Divorce: Parent visitations

Divorced parents sometimes struggle with visitation issues, and any problem between them quickly becomes the child's crisis. Here are some visitation guidelines that will maintain a positive environment for the child:Focus on the child.

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  • Divorced parents sometimes struggle with visitation issues, and any problem between them quickly becomes the child's crisis. Here are some visitation guidelines that will maintain a positive environment for the child:

  • Focus on the child

  • Children deserve to feel loved by both parents, regardless of the behavioral choices of the parent. If you say encouraging things about good experiences the child has with the ex-spouse, the child will be more willing to visit.

  • Leave the child out of it

  • Children shouldn't be the messengers for arranging visitation times, rescheduling, or cancelling visits. This puts the children in an adult role of making plans, while the parents are acting like children who can't communicate. Email, text, and other means provide alternatives to direct communication without putting children in the middle.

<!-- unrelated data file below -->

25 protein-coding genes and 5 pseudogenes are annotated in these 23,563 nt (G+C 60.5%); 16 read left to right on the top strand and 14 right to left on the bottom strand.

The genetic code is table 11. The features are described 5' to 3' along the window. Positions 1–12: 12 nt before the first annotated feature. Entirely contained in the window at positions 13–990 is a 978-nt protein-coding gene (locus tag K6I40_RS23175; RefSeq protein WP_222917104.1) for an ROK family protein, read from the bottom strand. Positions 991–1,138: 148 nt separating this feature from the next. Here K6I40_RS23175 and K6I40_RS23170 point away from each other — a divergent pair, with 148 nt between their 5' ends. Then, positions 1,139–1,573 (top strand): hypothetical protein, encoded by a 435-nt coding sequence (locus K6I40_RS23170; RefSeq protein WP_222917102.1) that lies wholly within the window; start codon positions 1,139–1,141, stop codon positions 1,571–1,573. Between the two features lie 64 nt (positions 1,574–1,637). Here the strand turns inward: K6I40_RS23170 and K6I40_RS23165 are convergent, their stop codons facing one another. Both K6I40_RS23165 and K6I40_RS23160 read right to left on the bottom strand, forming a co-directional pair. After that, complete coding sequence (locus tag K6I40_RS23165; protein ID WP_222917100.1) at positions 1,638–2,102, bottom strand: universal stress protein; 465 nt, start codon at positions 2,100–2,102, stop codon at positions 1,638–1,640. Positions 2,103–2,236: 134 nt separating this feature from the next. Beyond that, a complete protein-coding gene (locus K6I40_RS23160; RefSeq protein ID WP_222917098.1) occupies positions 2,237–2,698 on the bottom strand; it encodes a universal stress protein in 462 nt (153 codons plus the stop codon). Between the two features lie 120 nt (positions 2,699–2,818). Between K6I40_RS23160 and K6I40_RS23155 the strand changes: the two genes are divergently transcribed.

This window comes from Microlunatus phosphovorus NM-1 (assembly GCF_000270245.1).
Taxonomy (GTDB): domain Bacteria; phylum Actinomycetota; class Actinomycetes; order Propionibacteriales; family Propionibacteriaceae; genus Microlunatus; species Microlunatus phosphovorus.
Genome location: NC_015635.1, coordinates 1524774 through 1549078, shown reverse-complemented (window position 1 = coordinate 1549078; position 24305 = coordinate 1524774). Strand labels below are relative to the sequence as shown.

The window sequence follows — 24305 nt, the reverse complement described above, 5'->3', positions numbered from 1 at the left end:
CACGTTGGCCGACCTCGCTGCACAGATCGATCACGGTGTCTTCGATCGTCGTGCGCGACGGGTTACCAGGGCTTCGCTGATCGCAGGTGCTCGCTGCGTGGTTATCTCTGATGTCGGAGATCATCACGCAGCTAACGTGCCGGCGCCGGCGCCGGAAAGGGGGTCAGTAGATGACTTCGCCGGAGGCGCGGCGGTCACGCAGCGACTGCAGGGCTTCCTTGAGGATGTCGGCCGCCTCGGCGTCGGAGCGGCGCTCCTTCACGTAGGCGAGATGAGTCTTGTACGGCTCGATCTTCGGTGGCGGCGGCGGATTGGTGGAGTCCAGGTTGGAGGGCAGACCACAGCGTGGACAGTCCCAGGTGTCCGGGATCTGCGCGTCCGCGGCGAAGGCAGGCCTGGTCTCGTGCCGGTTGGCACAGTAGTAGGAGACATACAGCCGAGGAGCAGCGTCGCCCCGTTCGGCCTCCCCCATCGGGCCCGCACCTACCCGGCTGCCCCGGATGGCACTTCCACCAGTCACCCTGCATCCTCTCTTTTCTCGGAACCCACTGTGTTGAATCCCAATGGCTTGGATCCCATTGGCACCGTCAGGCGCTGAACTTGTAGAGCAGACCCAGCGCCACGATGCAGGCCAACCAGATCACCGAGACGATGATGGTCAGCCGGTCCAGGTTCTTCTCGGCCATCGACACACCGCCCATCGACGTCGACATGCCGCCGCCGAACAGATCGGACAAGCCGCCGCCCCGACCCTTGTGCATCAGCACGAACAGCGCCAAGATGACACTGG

• Child exchange

  • Sometimes an ex-spouse behaves badly during child exchange, or will not show up as scheduled, or make false claims about that time you interact. In these cases, it is best if you make arrangements with the court to have child exchange at a local police department (or halfway between you). This way you can document what time each of you arrived, as well as have witnesses if your ex acts out.

  • Stick to the schedule

  • If you were given a visitation schedule by the court, stick to it! Making lots of changes will look bad to the court if your ex takes you back, and asking for exceptions will give a badly behaved ex power against you. Besides the drama with your ex-spouse, the structure and routine of a designated visitation schedule will provide consistency and stability for your child.

  • Celebrate

  • Teach your child that togetherness is the important part of holidays, not a specific calendar date. When holiday visitations alternate every year, or rigid weekends don't adapt to birthdays, there will be some days you are not together on certain dates. But you can celebrate on an alternative day of your choosing, and enjoy every tradition you always do.

  • Children need time with both parents, and adjusting between them can be a challenge for both parent and child. Following agreed guidelines for visitation issues will help make it a positive experience for the child and a smoother process for the parents.

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Emily Christensen lives with her husband in Oklahoma. Her Ph.D. is in marriage and family therapy and she is pursuing a second degree in Hebrew and Jewish studies.

Website: http://www.housewifeclass.com

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